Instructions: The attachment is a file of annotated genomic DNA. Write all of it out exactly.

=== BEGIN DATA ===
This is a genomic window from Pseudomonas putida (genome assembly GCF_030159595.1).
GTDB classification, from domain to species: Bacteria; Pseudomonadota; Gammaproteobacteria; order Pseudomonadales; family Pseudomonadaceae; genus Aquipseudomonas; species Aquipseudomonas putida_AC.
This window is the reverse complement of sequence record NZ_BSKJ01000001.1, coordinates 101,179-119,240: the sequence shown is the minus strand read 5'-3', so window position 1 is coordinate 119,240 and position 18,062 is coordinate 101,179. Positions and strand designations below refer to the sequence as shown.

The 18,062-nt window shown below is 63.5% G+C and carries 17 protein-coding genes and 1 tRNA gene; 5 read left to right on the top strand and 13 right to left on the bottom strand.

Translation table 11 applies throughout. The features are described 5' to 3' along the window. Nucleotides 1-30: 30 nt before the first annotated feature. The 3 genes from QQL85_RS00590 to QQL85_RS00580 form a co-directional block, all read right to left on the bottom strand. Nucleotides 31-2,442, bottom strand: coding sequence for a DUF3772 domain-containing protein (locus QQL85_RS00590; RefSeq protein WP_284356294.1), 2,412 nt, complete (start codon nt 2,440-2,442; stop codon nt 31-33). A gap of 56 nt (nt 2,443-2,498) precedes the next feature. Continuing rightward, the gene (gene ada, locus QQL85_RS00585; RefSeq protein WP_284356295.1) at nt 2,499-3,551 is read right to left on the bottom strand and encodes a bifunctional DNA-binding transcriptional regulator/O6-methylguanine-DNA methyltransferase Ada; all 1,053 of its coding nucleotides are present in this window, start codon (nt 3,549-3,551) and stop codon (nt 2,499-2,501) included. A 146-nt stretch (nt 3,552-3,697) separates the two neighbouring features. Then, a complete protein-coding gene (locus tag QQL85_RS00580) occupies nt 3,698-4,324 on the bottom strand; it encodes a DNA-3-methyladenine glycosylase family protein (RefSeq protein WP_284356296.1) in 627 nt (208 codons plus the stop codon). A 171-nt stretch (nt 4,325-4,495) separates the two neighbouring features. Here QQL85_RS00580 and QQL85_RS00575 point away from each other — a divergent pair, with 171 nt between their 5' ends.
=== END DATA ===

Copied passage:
This is a genomic window from Pseudomonas putida (genome assembly GCF_030159595.1).
GTDB classification, from domain to species: Bacteria; Pseudomonadota; Gammaproteobacteria; order Pseudomonadales; family Pseudomonadaceae; genus Aquipseudomonas; species Aquipseudomonas putida_AC.
This window is the reverse complement of sequence record NZ_BSKJ01000001.1, coordinates 101,179-119,240: the sequence shown is the minus strand read 5'-3', so window position 1 is coordinate 119,240 and position 18,062 is coordinate 101,179. Positions and strand designations below refer to the sequence as shown.

The 18,062-nt window shown below is 63.5% G+C and carries 17 protein-coding genes and 1 tRNA gene; 5 read left to right on the top strand and 13 right to left on the bottom strand.

Translation table 11 applies throughout. The features are described 5' to 3' along the window. Nucleotides 1-30: 30 nt before the first annotated feature. The 3 genes from QQL85_RS00590 to QQL85_RS00580 form a co-directional block, all read right to left on the bottom strand. Nucleotides 31-2,442, bottom strand: coding sequence for a DUF3772 domain-containing protein (locus QQL85_RS00590; RefSeq protein WP_284356294.1), 2,412 nt, complete (start codon nt 2,440-2,442; stop codon nt 31-33). A gap of 56 nt (nt 2,443-2,498) precedes the next feature. Continuing rightward, the gene (gene ada, locus QQL85_RS00585; RefSeq protein WP_284356295.1) at nt 2,499-3,551 is read right to left on the bottom strand and encodes a bifunctional DNA-binding transcriptional regulator/O6-methylguanine-DNA methyltransferase Ada; all 1,053 of its coding nucleotides are present in this window, start codon (nt 3,549-3,551) and stop codon (nt 2,499-2,501) included. A 146-nt stretch (nt 3,552-3,697) separates the two neighbouring features. Then, a complete protein-coding gene (locus tag QQL85_RS00580) occupies nt 3,698-4,324 on the bottom strand; it encodes a DNA-3-methyladenine glycosylase family protein (RefSeq protein WP_284356296.1) in 627 nt (208 codons plus the stop codon). A 171-nt stretch (nt 4,325-4,495) separates the two neighbouring features. Here QQL85_RS00580 and QQL85_RS00575 point away from each other — a divergent pair, with 171 nt between their 5' ends.